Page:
In between his fights with Ganigan (key in charting his rise and rise), Teraji was not idle.  Instead, he met with the Pedro Guevara, then ranked the best light-flyweight in the world. Enormously ambitious, the WBC open scoring nonsense robbed us of what should have been a tension-drenched contest as Teraji strived and in the middle rounds succeeded in getting Guevera under control.  Although he never seemed entirely safe, his reliance upon his jab to out-basic Guevera led the way to a gorgeous beltline attack in the seventh and bagged enough rounds on my card to rescue him from what looked like a bad start. He deserved the majority decision he received. Here was a learning fight and one that bore immediate fruit in the form of that knockout of Lopez.

In 2018 he buried a second man from this list in the shape of Milan Melindo, still among the five best light-flyweights on the planet but outclassed and savaged mercilessly until the ringside doctor and referee colluded to halt the beating. This was the Amazing Boy’s peak performance (so far), sharpshooting of the highest standard, the right hand in particular standing comparisons with Naoya’s and Roman’s.

Since, Teraji has disappointed just a little. In the three remaining fights for him that decade, he shut out the underqualified, granite-jawed Saul Juarez and outright slaughtered Jonathan Taconing and Randy Petalcorin, neither of whom belonged in a ring with him, in four. Still, of the three contenders for the number one spot, Teraji has the best record against ranked contenders, defeated as many men listed here as anyone, and most of all showed meaningful commitment to the division. Naoya and Roman staged forays into the 108lb division and departed for other divisions. Their reward is to be ranked in those other divisions as well as this one; Teraji though is the pre-eminent fighter of the poundage from this decade. He is young enough and good enough that the early part of the next decade will likely belong to him too.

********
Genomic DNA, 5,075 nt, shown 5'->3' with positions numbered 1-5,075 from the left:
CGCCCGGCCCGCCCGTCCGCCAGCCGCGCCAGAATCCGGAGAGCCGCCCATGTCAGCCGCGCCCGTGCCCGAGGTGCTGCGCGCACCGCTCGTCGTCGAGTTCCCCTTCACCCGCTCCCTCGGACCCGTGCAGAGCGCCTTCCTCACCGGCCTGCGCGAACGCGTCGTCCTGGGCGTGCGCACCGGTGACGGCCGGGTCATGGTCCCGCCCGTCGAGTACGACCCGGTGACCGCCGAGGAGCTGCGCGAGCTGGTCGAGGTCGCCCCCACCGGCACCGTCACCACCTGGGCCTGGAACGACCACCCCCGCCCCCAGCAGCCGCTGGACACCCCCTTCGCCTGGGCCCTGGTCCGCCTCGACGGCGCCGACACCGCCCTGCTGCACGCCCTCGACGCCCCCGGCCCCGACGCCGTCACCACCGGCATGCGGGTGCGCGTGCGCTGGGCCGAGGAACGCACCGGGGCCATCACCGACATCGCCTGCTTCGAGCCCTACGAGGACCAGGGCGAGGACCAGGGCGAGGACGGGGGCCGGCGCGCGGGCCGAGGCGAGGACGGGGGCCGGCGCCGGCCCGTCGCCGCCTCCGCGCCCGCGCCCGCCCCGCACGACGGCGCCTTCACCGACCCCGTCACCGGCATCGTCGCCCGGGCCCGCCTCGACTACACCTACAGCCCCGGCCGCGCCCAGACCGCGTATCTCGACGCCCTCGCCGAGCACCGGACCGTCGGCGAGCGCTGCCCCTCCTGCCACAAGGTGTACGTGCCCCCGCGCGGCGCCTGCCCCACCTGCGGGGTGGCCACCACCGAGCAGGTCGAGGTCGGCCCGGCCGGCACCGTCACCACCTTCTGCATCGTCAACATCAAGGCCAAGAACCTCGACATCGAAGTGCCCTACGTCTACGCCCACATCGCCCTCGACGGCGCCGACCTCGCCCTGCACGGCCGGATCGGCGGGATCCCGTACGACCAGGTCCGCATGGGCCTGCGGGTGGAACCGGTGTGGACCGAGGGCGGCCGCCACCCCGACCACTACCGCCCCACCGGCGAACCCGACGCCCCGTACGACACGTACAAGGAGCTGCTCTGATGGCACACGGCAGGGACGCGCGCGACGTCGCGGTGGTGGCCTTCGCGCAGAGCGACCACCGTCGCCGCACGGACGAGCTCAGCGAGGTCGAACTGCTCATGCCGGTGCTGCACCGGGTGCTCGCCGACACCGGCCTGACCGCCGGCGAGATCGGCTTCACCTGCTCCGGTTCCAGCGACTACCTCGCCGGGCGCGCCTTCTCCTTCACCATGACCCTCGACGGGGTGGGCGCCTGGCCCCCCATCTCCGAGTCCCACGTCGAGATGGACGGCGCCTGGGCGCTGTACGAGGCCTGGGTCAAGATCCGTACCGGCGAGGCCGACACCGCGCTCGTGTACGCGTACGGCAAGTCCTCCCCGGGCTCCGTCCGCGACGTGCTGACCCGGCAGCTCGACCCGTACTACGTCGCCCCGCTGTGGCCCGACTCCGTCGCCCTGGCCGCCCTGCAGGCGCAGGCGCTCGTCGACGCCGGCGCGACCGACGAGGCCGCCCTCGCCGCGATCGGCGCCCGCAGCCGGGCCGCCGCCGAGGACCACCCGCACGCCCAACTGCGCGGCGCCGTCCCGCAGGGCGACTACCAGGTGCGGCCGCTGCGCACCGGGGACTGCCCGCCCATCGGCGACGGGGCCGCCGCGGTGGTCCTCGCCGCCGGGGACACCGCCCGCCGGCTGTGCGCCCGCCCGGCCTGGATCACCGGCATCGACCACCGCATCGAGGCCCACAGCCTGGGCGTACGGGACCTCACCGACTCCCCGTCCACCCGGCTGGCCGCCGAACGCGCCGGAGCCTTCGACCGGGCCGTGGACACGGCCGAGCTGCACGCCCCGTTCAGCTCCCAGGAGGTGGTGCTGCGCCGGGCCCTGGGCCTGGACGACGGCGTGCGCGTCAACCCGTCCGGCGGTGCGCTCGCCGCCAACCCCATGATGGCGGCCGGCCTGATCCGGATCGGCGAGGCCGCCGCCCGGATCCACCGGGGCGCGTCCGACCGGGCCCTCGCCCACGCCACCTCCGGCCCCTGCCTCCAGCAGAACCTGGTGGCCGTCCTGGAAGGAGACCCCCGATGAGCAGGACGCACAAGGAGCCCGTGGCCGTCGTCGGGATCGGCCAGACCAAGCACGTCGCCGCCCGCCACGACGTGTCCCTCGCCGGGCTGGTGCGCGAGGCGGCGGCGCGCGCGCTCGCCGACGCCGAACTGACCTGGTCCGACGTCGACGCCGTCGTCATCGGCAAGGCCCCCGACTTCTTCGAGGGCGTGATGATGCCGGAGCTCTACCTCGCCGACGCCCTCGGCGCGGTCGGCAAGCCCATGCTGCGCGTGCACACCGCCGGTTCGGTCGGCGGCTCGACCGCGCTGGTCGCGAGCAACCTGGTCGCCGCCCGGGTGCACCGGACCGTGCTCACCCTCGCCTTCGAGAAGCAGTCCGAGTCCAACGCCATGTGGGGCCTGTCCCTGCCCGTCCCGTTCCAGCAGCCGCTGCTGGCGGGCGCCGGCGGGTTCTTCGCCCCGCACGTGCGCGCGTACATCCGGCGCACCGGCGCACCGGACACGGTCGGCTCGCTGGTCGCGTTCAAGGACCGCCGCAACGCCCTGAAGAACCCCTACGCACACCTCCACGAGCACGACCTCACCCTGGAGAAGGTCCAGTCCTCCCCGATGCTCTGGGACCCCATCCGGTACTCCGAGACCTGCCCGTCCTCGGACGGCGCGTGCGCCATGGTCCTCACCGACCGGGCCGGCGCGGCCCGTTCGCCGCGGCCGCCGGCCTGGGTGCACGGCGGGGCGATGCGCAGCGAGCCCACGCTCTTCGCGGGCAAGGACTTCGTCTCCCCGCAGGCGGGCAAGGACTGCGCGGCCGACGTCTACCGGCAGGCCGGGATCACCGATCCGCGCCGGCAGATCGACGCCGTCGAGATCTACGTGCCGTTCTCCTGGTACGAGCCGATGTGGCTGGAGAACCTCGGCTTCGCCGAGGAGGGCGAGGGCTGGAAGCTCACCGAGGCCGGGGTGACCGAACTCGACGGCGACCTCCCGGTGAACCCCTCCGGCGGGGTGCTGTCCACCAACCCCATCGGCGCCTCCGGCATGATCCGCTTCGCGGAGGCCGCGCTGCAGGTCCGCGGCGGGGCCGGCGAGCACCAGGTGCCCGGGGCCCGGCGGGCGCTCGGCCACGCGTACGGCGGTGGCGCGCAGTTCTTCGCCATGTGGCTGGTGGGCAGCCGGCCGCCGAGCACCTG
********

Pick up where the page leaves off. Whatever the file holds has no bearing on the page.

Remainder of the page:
The other lists:

Heavyweight

Cruiserweight

Light-Heavyweight

Super-Middleweight

Middleweight

Light-Middleweight

Welterweight

Light-Welterweight

Lightweight

Super-Featherweight

Featherweight

Super-Bantamweight

Bantamweight

Super-Flyweight

Flyweight

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Tyson and Jones Box to an Unofficial Draw in a Predictable Stinker

Arne K. Lang

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The Ringling Bros. and Barnum & Bailey Circus, an American institution, went belly-up in 2017, but a different kind of circus played to an empty house at the Staples Center in Los Angeles tonight. The main attraction wasn’t Jumbo the elephant but Iron Mike Tyson in his first ring appearance in 15 years. In the opposite corner was Roy Jones Jr, who at age 51 was the younger man by three years.

Tyson vs. Jones was the main piece of a 4-hour boxing and music festival live-streamed in the U.S. on the TysononTriller.com app at a list price of $49.95. This was the first live event on “Triller” which allows people to create their own music videos and was designed as a rival to China-owned TikTok, one of the biggest recent success stories in the internet world.

The California State Athletic Commission, which sanctioned the match, insisted that Tyson vs. Jones would be an exhibition. They would fight 8 two-minute rounds with 12-ounce gloves and if there were a knockdown, the referee would not give a count and the bout would or would not continue at his discretion. The rounds would not be scored and no winner would be named.